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What is happening in Shanghai? Explaining the ongoing citywide COVID lockdown

As China faces the largest COVID-19 outbreak since 2020, residents in Shanghai have not been able to leave their homes or buy groceries for weeks.

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Shanghai, the financial center of China and a city of 25 million, is in its fifth week of lockdown. Facing the uncertainty of unending restrictions and persistently high case numbers, residents are left hungry and frustrated.

The lockdown follows China’s largest-ever COVID-19 outbreak since 2020. Starting late February, the country has seen a spike in daily positive cases.

Data reported to the World Health Organization showed 38,163 new confirmed cases on Feb. 26, an increase from around 9,000 cases the day before and under 300 cases daily prior to February. 

Since March, a few regions have become the COVID-19 hot spots in the country, including Jilin Province in northeast China, the city of Shenzhen in southern Guangdong Province and the city of Shanghai. That is a total of around 63 million residents impacted. According to NPR, more than half of Chinese cities are under some sort of lockdown.

While stringent lockdown measures were lifted in the majority of those cities as cases started to decrease in early April, residents of Shanghai have not been able to leave their residential communities since March 28 due to deteriorating conditions. The case number continued to increase around 20,000 every day.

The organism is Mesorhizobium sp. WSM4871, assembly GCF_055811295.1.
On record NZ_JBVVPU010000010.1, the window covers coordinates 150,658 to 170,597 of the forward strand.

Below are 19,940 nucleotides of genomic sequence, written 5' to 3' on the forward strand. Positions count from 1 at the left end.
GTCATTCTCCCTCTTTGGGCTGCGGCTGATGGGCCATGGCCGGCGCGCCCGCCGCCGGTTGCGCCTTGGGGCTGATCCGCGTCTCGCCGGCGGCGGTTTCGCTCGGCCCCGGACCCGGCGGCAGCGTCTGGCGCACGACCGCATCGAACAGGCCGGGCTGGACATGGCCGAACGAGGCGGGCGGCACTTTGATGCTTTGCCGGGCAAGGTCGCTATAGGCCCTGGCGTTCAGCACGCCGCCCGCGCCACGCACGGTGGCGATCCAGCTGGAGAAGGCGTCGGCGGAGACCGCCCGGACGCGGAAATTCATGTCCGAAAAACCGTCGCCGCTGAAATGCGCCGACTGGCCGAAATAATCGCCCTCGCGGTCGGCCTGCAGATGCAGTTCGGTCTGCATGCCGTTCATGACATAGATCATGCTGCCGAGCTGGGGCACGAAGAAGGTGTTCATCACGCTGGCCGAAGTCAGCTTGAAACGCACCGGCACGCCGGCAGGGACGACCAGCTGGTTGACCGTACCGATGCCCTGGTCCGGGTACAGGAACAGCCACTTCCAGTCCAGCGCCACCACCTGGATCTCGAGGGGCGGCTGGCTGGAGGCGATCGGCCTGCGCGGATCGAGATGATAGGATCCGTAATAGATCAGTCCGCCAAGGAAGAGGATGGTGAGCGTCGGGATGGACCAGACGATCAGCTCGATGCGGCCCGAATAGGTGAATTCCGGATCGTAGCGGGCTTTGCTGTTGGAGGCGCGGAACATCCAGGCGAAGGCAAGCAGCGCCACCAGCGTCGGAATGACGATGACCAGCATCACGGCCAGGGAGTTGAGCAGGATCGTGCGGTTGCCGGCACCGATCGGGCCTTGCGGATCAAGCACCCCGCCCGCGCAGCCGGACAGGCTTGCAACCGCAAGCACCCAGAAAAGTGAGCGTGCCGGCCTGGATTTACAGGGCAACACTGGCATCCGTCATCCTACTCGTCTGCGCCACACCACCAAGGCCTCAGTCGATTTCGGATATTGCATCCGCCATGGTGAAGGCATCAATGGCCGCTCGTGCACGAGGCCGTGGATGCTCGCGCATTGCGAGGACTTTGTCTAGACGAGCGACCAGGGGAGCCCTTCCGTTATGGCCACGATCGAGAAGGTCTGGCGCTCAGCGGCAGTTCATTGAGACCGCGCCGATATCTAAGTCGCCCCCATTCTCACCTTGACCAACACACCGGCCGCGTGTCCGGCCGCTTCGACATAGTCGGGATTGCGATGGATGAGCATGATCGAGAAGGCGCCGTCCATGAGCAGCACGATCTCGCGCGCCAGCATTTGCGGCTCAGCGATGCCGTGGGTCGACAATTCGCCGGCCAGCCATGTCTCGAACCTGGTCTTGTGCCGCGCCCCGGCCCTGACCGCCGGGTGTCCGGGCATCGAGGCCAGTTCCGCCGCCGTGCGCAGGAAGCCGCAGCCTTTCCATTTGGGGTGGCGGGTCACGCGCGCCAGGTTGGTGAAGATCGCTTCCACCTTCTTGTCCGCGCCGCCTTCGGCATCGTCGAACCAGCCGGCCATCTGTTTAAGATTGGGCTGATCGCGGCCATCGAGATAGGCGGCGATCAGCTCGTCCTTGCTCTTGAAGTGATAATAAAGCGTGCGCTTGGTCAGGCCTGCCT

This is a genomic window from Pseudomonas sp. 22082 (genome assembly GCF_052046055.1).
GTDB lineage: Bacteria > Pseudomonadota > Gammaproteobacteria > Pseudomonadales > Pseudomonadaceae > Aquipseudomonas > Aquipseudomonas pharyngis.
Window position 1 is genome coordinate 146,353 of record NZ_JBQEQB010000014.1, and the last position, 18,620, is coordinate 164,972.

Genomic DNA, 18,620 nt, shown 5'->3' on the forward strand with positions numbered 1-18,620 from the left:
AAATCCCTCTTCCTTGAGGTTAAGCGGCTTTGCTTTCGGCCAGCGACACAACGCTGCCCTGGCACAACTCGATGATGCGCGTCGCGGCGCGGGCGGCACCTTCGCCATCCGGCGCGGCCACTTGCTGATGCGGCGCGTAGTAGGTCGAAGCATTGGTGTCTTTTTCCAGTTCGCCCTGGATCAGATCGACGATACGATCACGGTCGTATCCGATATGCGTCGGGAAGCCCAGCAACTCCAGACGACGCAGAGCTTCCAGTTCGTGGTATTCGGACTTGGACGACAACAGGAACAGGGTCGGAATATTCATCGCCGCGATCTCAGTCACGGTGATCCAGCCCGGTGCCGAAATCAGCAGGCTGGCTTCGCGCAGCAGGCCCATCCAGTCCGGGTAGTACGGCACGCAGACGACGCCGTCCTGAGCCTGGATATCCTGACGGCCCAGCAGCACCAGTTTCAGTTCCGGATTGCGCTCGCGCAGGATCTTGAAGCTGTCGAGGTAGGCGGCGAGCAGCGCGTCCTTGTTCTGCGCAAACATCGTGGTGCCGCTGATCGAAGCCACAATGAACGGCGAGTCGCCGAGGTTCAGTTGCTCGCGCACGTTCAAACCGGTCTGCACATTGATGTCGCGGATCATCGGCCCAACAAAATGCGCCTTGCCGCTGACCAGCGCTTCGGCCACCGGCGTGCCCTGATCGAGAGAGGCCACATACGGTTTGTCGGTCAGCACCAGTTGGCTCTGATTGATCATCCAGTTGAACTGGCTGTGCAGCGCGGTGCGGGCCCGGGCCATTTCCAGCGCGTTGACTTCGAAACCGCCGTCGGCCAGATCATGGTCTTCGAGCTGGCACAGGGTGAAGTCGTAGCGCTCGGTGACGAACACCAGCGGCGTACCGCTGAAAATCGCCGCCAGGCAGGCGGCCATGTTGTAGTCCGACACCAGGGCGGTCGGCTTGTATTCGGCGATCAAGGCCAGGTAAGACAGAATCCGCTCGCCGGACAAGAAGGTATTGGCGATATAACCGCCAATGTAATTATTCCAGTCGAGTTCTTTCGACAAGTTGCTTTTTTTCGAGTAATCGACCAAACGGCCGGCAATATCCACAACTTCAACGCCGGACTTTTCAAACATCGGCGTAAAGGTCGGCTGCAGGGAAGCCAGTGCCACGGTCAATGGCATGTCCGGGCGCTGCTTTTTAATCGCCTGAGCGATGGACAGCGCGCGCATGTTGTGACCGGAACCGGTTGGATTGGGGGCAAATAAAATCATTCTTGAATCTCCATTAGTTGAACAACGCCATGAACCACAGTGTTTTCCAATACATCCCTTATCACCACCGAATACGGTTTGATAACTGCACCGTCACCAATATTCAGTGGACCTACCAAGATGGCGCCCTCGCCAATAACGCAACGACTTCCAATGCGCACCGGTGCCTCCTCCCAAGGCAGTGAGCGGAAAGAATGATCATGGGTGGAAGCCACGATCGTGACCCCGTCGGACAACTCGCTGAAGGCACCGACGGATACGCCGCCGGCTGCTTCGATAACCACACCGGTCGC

On March 27, city officials announced that the lockdown would start to the east of Huangpu River, the largest river in Shanghai that splits the city into two parts.

This first stage of the lockdown was planned to last until April 1 and continued in the western part of the city.

Within areas under lockdown, residents are not allowed to leave their apartments. And deliveries, including packages and food, are not allowed to enter residential neighborhoods. Public transportation and grocery stores are closed. Businesses, with the exception of major utility industries, closed for in-person work.

Residents must order food in advance or wait for government drop-offs. But strict rules mean limited delivery capacity into the lockdown areas, leaving many residents hungry and wondering when their next meal may come. 

Lockdown: Shanghai installs metal barriers to seal off streets, residential buildings to contain COVID outbreak

By March 31, officials announced the continuation of a citywide lockdown despite the original staged approach, citing a rise in cases. Residents are unable to leave their apartments besides getting PCR tested, which happens daily at the discretion of each neighborhood. 

Those who test positive are transported to makeshift hospitals with thousands of beds and nursing stations to accommodate COVID-19 patients until they test negative twice. According to state media, Shanghai has converted over 100 makeshift hospitals with over 200,000 beds.  

Shanghai residents struggle for medicine, food
Millions of Shanghai residents remain confined in their homes even after authorities began easing lockdown restrictions. Access to food and medicine remain scarce, as distribution and supply chains are frozen with couriers and other key workers under quarantine. (April 14)
AP

PHOTOS by Getty Images

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